This time of year, with all the present buying, snow shoveling and family visiting, rarely do we have a moment to really think through that year-end bonus we hope is coming. But there are some important things you should know about your bonus—before you rely on it to cover the cost of all the gifts you just bought.

You Can’t Count On It

The first important thing to know about year-end bonuses is that you may not get one. If a bonus was negotiated into your contract based on sales or commissions, it’s a good bet that you’ll get it, but you should read that document carefully and make sure you understand the conditions for the bonus. If, where you work, the bonus is just that—extra pay beyond your negotiated salary—then there’s no guarantee your company will hand one out to you, as it is solely at their discretion. Nor is it guaranteed that it will come in the form of cash. Since your company pays taxes on employee salaries, they may choose to reward you with something other than extra money in your paycheck.

You Don’t Get to Keep It All

If you do receive a bonus at the end of the year, don’t run out and spend it all. That bonus is taxable, so the government is going to want their cut. If you’ve been told how much to expect when bonuses are handed out, don’t forget that part of that money will not be yours. Most likely, the tax will already have been taken out of the check and then you’ll probably get some of it back after you file your income taxes. If the taxes aren’t taken out of your check, you aren’t off the hook. You’ll need to set some money aside to cover Uncle Sam’s portion once your company reports all compensation you’ve received during the year.

You Can Improve Your Chances of Getting a Bonus

A year-end bonus doesn’t have to be something you just hope for in December. You can actually improve your chances of receiving one even if it’s not something you negotiated as part of your salary. Just like getting a raise, in order to put yourself in a good position to receive a bonus, you need to work toward it all year long and track what you’re doing throughout the year. Documenting successes and ways you clearly improve the bottom line is a good way to make a strong argument for getting a little boost at the end of the year. Beyond that, communicate with your boss all year long to make sure you’re meeting expectations and to find out what more you could be doing. Then, don’t be afraid to ask about a bonus. Have your documentation ready and discuss how your good work might be rewarded.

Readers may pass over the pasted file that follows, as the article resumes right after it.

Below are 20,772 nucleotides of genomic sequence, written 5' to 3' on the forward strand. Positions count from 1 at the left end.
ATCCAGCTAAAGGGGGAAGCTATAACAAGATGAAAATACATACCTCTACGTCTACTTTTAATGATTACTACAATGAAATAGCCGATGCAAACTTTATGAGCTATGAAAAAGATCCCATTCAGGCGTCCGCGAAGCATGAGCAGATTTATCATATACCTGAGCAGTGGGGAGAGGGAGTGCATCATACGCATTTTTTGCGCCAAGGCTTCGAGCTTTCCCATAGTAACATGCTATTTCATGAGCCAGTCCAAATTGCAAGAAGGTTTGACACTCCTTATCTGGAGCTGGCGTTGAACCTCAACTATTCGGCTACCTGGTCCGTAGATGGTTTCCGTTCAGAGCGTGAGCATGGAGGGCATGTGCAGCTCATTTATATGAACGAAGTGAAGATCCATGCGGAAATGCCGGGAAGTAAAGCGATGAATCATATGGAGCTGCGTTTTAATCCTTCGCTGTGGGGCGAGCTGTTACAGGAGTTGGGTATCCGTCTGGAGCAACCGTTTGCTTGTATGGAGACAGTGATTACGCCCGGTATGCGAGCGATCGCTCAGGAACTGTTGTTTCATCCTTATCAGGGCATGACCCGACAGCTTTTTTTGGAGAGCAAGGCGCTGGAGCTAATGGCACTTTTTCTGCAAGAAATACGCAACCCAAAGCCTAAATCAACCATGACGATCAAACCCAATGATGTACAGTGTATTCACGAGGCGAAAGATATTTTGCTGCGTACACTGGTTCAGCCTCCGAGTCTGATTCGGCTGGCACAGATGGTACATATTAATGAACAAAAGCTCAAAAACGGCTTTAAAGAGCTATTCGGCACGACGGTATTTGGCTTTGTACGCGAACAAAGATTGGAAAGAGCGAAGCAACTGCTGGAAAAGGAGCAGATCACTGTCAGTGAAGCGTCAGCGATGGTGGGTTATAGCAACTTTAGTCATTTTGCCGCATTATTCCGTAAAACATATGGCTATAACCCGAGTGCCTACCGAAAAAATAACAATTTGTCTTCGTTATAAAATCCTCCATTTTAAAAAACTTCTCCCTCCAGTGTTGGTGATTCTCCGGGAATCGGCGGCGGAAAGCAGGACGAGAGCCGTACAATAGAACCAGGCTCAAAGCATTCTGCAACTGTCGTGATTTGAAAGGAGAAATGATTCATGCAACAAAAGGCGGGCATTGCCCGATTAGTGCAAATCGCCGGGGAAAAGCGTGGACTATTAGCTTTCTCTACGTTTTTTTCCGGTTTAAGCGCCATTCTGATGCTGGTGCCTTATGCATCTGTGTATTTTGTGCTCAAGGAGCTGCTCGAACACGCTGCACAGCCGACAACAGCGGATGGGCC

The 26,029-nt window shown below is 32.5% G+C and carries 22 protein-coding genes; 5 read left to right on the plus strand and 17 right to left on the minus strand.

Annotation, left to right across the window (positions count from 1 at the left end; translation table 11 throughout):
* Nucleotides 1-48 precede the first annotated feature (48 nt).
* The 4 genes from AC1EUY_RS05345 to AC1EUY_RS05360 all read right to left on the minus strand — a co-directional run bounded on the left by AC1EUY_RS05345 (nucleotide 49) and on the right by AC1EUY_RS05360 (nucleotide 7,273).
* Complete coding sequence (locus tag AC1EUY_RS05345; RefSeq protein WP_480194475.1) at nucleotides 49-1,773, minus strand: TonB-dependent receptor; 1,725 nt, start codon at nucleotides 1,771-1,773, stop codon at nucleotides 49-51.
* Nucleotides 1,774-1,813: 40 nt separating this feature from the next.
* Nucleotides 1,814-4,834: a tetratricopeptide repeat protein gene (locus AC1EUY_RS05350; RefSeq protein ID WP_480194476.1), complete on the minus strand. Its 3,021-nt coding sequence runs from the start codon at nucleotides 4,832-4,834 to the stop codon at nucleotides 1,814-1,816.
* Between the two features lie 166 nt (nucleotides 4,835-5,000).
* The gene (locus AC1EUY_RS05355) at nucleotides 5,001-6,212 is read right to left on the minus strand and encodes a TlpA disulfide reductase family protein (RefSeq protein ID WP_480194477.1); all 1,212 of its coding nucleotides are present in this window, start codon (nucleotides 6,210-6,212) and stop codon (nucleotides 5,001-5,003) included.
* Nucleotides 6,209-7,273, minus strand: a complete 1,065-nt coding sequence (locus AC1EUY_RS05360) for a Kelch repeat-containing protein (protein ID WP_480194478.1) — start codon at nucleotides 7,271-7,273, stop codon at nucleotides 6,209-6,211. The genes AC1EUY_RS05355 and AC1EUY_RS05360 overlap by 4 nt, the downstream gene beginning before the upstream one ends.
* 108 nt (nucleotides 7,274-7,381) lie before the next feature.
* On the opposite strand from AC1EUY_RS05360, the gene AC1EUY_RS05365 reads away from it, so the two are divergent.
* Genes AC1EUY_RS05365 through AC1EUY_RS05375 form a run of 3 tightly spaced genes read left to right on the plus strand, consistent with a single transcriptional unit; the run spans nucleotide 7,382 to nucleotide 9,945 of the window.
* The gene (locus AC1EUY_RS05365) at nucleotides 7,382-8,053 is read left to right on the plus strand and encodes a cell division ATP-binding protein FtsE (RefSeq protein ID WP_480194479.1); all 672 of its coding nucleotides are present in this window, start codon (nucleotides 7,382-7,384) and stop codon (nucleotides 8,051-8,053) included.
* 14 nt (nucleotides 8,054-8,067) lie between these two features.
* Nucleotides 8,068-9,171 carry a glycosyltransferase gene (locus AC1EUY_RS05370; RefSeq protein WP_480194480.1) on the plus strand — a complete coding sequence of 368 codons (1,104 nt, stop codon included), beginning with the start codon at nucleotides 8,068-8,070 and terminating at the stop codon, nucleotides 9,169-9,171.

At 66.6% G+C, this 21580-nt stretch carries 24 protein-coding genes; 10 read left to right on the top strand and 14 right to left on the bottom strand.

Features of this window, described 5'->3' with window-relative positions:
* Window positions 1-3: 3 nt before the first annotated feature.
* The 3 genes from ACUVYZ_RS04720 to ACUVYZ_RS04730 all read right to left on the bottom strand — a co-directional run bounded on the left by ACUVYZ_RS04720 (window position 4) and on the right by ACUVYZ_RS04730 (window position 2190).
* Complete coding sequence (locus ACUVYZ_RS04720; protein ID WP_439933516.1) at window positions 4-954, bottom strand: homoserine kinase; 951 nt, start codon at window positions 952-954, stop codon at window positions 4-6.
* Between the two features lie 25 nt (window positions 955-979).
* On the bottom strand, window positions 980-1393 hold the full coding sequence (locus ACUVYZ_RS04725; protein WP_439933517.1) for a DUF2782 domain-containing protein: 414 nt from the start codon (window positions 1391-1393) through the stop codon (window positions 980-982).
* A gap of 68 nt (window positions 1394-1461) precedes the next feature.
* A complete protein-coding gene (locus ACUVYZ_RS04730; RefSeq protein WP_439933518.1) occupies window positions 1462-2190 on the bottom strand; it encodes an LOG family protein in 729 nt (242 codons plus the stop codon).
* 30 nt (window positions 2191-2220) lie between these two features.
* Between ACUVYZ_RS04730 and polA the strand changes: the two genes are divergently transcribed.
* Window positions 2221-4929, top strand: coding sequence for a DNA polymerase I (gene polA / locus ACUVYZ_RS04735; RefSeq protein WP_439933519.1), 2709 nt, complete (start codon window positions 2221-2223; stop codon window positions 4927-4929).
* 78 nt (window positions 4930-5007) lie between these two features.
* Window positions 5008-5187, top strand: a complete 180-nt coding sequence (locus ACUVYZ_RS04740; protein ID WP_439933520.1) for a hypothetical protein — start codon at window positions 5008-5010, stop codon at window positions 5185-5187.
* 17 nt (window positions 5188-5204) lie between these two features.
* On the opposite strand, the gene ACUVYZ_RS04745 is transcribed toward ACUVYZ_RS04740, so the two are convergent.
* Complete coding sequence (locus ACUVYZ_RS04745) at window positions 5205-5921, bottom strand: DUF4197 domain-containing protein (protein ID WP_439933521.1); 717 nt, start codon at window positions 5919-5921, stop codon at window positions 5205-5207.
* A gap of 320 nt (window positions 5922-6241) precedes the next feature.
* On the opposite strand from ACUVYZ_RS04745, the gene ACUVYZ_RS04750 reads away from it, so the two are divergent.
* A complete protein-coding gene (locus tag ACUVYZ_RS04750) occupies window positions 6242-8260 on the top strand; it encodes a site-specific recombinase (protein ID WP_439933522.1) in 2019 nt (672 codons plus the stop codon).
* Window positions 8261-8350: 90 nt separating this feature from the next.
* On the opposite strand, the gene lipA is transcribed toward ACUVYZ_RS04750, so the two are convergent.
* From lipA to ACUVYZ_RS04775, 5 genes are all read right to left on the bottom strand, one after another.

You Can Negotiate a Better Bonus

In much the same way that you can even get the idea of a bonus on the table, you can work your way toward a better bonus (something you may want to do if you were disappointed last year). Again, work beyond your minimum expectations and document your achievements and any good feedback you receive from internal and external clients. Be specific; quantify results with hard numbers in language your boss understands. And if you start talking about your bonus early with your boss, you may help your chances of making a strong case for yourself. You will also be more likely not to get to her after she’s already made recommendations for bonus amounts up the ladder. Remember to negotiate a better bonus for yourself by being able to speak clearly about your accomplishments.

Your Bonus Could Determine When You Leave Your Job

When you’re thinking about a job change, it might be easy to forget about considering your year-end bonus, but you could lose it if you leave. If a bonus is negotiated into your salary, especially as a sales or commission amount, when you leave your job could decide what kind of bonus you get, if any. Read your contract closely before you make any decisions. If a bonus isn’t specifically part of your salary, but you usually get one, you may want to stick it out at your job until the bonus period has ended.

Some companies have specific rules about who can receive bonuses. If bonuses are calculated on December 31 and you leave on December 10, you probably won’t get one. Also remember that the bonuses won’t be paid out for a few weeks after the bonus period has ended, so it’s possible you won’t receive one if you don’t still work for the company when the checks are cut. Consult your employee guidelines, or check with your boss when you give your notice. Finally, be careful about waiting to quit after you receive your bonus. The few weeks after bonus time are the most common time for quitting and your boss will know what you did. You want to be careful about burning bridges.

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